What happened?

The Light was too strong and too predictable. In summer, the sun went down before 7pm when I felt it should be up until 9pm. In the winter, the sun was up as late as 6pm when I needed it to be dark by 4pm. The quality of light was yellow not green-blue. The foliage was yellow-green, not blue-green. Plumeria on one side of the street bloomed while on the other side it was shedding leaves. Worst of all, I sunburned right through my brown skin, like the magnolia trees they nickname "tourist trees" in Hawai'i because they peel in the sun.

The ocean was no help. I got vertigo every time I went to the shoreline. I needed to see an island or peninsula, anything to tell me that there was something other than the vast ocean to swallow me up. I was looking for the edge of the lake, the edge of a pool, the rim of a bathtub. Anything I could latch onto if I fell. The waves pulled on my ankles but did not cool me off. The hot sun burned my feet worse than the sands thrown into dunes by the Snake River.

And the mountains. The mountains were young and scraggled and sharp. Clouds raked across their knuckles and I imagined their fingers grasping the seafloor to keep from floating away. We were warned not to venture too far into the jungle. It was too wild there, too many creatures whose language we did not know, who did not mind eating us bit by bit, or tricking us into falling down a cliff. This was not about mischievous menehuenes. This was about Hawai'i, wild and predatory.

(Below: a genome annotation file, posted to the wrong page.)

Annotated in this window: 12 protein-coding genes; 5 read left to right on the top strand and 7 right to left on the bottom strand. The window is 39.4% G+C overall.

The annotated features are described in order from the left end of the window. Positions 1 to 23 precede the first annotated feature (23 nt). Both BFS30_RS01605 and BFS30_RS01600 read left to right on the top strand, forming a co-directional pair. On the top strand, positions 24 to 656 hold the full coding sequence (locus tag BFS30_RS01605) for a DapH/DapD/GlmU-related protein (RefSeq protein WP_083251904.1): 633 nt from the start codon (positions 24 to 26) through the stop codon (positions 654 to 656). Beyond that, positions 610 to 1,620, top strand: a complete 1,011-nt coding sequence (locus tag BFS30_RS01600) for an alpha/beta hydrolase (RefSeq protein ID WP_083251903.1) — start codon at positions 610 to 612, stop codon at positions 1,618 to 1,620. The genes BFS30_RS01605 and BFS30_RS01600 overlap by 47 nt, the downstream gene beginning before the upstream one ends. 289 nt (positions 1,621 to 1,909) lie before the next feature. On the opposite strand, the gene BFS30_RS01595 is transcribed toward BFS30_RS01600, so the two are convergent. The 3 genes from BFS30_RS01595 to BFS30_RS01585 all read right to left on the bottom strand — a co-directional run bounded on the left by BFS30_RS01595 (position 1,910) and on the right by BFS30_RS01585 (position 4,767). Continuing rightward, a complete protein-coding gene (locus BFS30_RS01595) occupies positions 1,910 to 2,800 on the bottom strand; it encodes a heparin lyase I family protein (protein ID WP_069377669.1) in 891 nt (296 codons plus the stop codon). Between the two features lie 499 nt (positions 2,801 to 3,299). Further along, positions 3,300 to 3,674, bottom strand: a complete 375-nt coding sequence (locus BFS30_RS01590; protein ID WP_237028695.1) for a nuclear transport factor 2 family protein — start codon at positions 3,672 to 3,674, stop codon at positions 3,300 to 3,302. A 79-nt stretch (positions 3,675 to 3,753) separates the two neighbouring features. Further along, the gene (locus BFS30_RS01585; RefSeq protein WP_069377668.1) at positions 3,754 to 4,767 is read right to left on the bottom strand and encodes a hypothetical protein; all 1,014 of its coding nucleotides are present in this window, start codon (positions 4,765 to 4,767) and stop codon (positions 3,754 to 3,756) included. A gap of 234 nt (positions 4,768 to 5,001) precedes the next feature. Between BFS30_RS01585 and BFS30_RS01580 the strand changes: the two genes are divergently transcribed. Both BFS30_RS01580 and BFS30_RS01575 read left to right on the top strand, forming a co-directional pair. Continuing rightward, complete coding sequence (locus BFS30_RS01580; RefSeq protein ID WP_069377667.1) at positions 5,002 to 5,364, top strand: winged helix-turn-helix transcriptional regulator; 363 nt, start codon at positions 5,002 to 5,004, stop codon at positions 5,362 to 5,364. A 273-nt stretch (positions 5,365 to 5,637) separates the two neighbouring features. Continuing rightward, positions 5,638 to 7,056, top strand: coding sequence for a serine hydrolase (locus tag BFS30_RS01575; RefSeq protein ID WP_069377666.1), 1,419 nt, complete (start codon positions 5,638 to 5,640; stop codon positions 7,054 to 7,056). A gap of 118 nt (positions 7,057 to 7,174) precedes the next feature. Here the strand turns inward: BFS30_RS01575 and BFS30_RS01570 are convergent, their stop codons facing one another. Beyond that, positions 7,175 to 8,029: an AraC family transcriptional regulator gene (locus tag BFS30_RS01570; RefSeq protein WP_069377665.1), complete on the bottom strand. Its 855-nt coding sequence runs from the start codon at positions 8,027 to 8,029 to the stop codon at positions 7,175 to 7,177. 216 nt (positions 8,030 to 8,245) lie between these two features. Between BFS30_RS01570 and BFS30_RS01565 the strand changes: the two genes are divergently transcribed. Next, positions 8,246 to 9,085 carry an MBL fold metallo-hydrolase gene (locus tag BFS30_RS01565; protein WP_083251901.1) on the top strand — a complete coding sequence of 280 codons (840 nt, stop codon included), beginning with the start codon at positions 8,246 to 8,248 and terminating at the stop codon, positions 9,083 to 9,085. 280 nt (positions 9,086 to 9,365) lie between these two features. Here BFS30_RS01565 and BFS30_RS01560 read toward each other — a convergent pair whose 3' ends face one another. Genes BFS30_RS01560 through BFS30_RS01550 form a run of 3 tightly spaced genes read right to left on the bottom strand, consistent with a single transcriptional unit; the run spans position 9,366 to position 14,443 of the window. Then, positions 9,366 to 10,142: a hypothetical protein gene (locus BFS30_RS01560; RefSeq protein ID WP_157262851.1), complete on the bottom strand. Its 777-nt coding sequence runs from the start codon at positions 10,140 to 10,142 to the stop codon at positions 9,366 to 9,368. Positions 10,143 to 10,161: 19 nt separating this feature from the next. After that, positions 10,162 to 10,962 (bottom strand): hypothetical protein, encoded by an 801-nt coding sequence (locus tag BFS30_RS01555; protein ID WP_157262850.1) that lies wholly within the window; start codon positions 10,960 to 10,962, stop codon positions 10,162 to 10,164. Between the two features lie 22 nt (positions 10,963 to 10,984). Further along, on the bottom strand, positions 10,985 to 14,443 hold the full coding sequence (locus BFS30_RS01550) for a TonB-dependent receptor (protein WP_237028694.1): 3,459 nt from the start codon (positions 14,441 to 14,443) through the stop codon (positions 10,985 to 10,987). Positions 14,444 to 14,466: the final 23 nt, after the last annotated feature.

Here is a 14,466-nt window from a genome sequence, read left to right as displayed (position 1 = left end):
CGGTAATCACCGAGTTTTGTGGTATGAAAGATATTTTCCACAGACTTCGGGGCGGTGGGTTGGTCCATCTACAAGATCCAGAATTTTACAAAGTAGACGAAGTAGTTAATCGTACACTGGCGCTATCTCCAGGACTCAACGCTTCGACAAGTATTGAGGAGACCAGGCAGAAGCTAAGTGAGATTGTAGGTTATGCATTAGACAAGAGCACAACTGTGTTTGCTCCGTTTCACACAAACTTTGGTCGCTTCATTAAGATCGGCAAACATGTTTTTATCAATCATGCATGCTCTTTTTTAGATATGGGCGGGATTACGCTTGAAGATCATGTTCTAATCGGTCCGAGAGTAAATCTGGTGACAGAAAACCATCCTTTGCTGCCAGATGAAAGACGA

I thought I could learn the language of the islands easily, because of my heritage, because I knew the land would have a language at all. I could sit a the top of Moscow Mountain or Steptoe Butte and hear the wind across the Palouse bringing stories down from Canada. The waves of the rivers licked my bare toes, the melted glacial water chilling me on hot summer days. The salt and pepper beaches were old and patient, happy to be noticed, willing to tell me the short stories woven in sea grass and bullhead seaweed. These familiar things made me arrogant when I stepped on Hawaiian shores. I knew enough to know I did not know pidgin, but didn't know enough to realize that Pele's language would be so indecipherable as to render me deaf and numb.

How long does it take to recover from the touch of an Old One? Apparently 12 years. From then to now I've been haunted by the story by day, nightmares of half-remembered things by night.

But here is this - I know Pele loves my child for being born there. I know she calls to her still. She may hold a grudge or at least a judgement against me, but perhaps my child will lead me back, open my ears and eyes and skin gently, teach me the language of her blood. That gives me a bit of hope, enough, I think, to finally write about it all.

11/26/2010

By Any Other Name